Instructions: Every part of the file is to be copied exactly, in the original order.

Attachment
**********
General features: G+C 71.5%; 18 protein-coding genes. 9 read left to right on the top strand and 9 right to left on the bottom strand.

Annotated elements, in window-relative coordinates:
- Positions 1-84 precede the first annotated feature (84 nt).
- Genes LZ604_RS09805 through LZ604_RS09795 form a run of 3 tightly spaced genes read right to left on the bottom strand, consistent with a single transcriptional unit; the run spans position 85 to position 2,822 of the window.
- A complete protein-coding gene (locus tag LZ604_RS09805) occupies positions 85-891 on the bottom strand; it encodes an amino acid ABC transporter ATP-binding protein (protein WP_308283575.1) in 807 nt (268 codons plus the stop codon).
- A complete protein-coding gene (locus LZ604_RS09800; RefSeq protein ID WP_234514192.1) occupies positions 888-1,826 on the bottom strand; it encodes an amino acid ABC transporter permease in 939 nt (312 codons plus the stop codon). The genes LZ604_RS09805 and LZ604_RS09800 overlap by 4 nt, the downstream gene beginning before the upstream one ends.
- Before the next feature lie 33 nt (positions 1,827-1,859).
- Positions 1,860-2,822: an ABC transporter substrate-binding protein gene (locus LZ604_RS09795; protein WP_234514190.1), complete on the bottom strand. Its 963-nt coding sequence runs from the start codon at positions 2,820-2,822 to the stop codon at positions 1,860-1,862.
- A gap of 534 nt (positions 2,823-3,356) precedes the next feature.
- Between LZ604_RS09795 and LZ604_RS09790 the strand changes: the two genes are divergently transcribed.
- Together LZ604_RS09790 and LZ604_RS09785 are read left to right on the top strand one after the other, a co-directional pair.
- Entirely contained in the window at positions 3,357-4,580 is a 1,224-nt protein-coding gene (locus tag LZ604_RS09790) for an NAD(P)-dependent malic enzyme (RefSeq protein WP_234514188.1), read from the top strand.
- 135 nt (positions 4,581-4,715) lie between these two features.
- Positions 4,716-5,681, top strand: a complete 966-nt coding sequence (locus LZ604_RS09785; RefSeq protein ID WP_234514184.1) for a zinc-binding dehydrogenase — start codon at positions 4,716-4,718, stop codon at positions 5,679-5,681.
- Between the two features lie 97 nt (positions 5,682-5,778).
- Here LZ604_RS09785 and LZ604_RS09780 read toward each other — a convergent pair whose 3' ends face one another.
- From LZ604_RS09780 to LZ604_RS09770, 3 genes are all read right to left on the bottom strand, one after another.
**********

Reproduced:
General features: G+C 71.5%; 18 protein-coding genes. 9 read left to right on the top strand and 9 right to left on the bottom strand.

Annotated elements, in window-relative coordinates:
- Positions 1-84 precede the first annotated feature (84 nt).
- Genes LZ604_RS09805 through LZ604_RS09795 form a run of 3 tightly spaced genes read right to left on the bottom strand, consistent with a single transcriptional unit; the run spans position 85 to position 2,822 of the window.
- A complete protein-coding gene (locus tag LZ604_RS09805) occupies positions 85-891 on the bottom strand; it encodes an amino acid ABC transporter ATP-binding protein (protein WP_308283575.1) in 807 nt (268 codons plus the stop codon).
- A complete protein-coding gene (locus LZ604_RS09800; RefSeq protein ID WP_234514192.1) occupies positions 888-1,826 on the bottom strand; it encodes an amino acid ABC transporter permease in 939 nt (312 codons plus the stop codon). The genes LZ604_RS09805 and LZ604_RS09800 overlap by 4 nt, the downstream gene beginning before the upstream one ends.
- Before the next feature lie 33 nt (positions 1,827-1,859).
- Positions 1,860-2,822: an ABC transporter substrate-binding protein gene (locus LZ604_RS09795; protein WP_234514190.1), complete on the bottom strand. Its 963-nt coding sequence runs from the start codon at positions 2,820-2,822 to the stop codon at positions 1,860-1,862.
- A gap of 534 nt (positions 2,823-3,356) precedes the next feature.
- Between LZ604_RS09795 and LZ604_RS09790 the strand changes: the two genes are divergently transcribed.
- Together LZ604_RS09790 and LZ604_RS09785 are read left to right on the top strand one after the other, a co-directional pair.
- Entirely contained in the window at positions 3,357-4,580 is a 1,224-nt protein-coding gene (locus tag LZ604_RS09790) for an NAD(P)-dependent malic enzyme (RefSeq protein WP_234514188.1), read from the top strand.
- 135 nt (positions 4,581-4,715) lie between these two features.
- Positions 4,716-5,681, top strand: a complete 966-nt coding sequence (locus LZ604_RS09785; RefSeq protein ID WP_234514184.1) for a zinc-binding dehydrogenase — start codon at positions 4,716-4,718, stop codon at positions 5,679-5,681.
- Between the two features lie 97 nt (positions 5,682-5,778).
- Here LZ604_RS09785 and LZ604_RS09780 read toward each other — a convergent pair whose 3' ends face one another.
- From LZ604_RS09780 to LZ604_RS09770, 3 genes are all read right to left on the bottom strand, one after another.